Angelo Carusone, president of Media Matters for America, an advocacy group that has frequently criticized Fox News, pointed out that the company’s negotiating leverage with cable distributors who pay fees to carry the channel could be weakened by the Dominion revelations.
“Regardless of whether or not people think it’s a big thing — which it kind of is — the cable companies have every reason to make it a big thing,” he said. “Fox has put a lot of their sort of future prospects not just into these renewals but in getting really, really high renewals this round and that’s because it’s basically the last party… carriage fees and the revenue from carriage fees is gonna look very different in a couple of years.”
Fox CEO Lachlan Murdoch told analysts in November that the company was “extremely pleased” with the outcome of its latest renewals because its distribution partners “do value what we bring to the bundle.” But that was before the latest Dominion revelations started to emerge.
Carusone noted in a lengthy Twitter thread that roughly 60% of Fox’s cable deals are up for renewal over the next couple of years and that there are 87 million cable subscribers who never touch Fox that are forced to pay a premium for it.
“You’re going have a lot of other consumers that are going to easily outnumber Fox’s demand. So the demand score is gonna be diluted,” he added. “When you take it together, it essentially boils down to their negotiating position has been severely weakened, regardless of what the outcome is.”
Thus far, Fox has said that the amounts “paid in settlements of defamation or disparagement claims or reserved for pending or future claims” haven’t resulted in a material impact to the company, according to its most recently quarterly filing.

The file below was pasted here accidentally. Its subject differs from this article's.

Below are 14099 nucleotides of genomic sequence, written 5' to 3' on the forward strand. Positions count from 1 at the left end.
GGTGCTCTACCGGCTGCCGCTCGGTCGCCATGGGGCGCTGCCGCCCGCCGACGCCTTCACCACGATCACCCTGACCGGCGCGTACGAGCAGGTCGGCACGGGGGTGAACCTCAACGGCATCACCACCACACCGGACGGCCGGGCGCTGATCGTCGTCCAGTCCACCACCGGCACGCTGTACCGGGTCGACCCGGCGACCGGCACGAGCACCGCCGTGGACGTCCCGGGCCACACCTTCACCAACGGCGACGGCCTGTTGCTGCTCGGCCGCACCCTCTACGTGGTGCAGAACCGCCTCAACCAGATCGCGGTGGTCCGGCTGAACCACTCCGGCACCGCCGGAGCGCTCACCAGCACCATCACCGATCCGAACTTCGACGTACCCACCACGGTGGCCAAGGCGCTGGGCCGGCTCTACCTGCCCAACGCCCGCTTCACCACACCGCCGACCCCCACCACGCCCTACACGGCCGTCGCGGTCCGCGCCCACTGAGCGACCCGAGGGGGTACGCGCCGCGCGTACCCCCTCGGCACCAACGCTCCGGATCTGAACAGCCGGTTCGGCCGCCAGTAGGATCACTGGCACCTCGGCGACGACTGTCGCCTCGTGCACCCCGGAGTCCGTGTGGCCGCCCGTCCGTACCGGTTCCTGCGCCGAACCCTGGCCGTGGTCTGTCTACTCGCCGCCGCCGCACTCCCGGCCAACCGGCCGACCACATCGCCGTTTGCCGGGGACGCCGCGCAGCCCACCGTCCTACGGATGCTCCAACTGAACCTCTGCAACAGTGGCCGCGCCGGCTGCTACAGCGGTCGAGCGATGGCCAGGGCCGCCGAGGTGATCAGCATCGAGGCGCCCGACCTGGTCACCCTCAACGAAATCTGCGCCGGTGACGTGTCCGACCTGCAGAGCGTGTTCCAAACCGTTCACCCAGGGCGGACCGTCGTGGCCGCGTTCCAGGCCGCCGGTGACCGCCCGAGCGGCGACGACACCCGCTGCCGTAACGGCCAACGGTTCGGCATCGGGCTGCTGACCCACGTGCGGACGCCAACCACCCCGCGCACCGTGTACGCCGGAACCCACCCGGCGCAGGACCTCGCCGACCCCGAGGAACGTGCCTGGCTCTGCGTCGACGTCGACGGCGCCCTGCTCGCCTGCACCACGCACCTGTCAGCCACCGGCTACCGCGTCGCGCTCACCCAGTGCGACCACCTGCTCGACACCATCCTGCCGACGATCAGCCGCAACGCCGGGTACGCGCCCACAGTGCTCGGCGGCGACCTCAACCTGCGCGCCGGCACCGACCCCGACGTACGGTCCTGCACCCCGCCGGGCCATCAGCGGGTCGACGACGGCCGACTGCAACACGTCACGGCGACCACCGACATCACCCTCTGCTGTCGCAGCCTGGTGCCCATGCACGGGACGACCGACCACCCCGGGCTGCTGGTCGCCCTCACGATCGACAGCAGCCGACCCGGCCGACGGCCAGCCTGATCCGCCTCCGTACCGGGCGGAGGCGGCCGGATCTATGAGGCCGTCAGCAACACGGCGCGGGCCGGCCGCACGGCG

“The amount of additional liability, if any, that may result from these or related matters cannot be estimated at this time,” the company wrote. “However, the Company does not currently anticipate that the ultimate resolution of any such pending matters will have a material adverse effect on its business, financial condition, results of operations or cash flows.”
That statement is consistent with the company’s view that the claims against it are meritless: Fox could hardly claim innocence in court filings and admit to a financial risk from its actions in SEC filings. But Offenberg warned that the disclosure could open Fox up to potential lawsuits from its own shareholders.
“There is a strong probability that a settlement or verdict will have a material adverse effect on its business,” he said. “They knew Rupert Murdoch’s deposition was coming, they knew what he would say, and they knew it would weaken Fox’s position in the lawsuit and in the court of public opinion. Attorneys pay for their homes with sentences like that.”
Even if the lawsuits don’t end up having a material impact to business operations, Fox’s executives and its board of directors have “a fiduciary obligation towards their shareholders to make sure that no damage was done,” Stefano Bonini, an associate professor of finance at Stevens Institute of Technology, told TheWrap.
“Those independent directors are there because they need to provide checks and balances for the CEO and chairman, who in this case have substantial influence on day-to-day operations,” he explained.
Failing to supervise management means they could be held accountable for the reputational blows that fall on Fox. “Reputation-wise, I think it’s going to be a pretty significant blow and for shareholders that is almost certainly going to have some impact,” Bonini added.
But given the Murdoch family trust controls more than 42% of Fox’s voting power — assuring the reign of Rupert and his son Lachlan — Creel doubted there would be any significant leadership changes.
“Murdoch himself was aware of the company’s decision to peddle lies to try and keep their audience from going to even more extreme competition,” he said. “When the rot goes all the way to the top and the top is entrenched, expecting change seems a bit improbable.”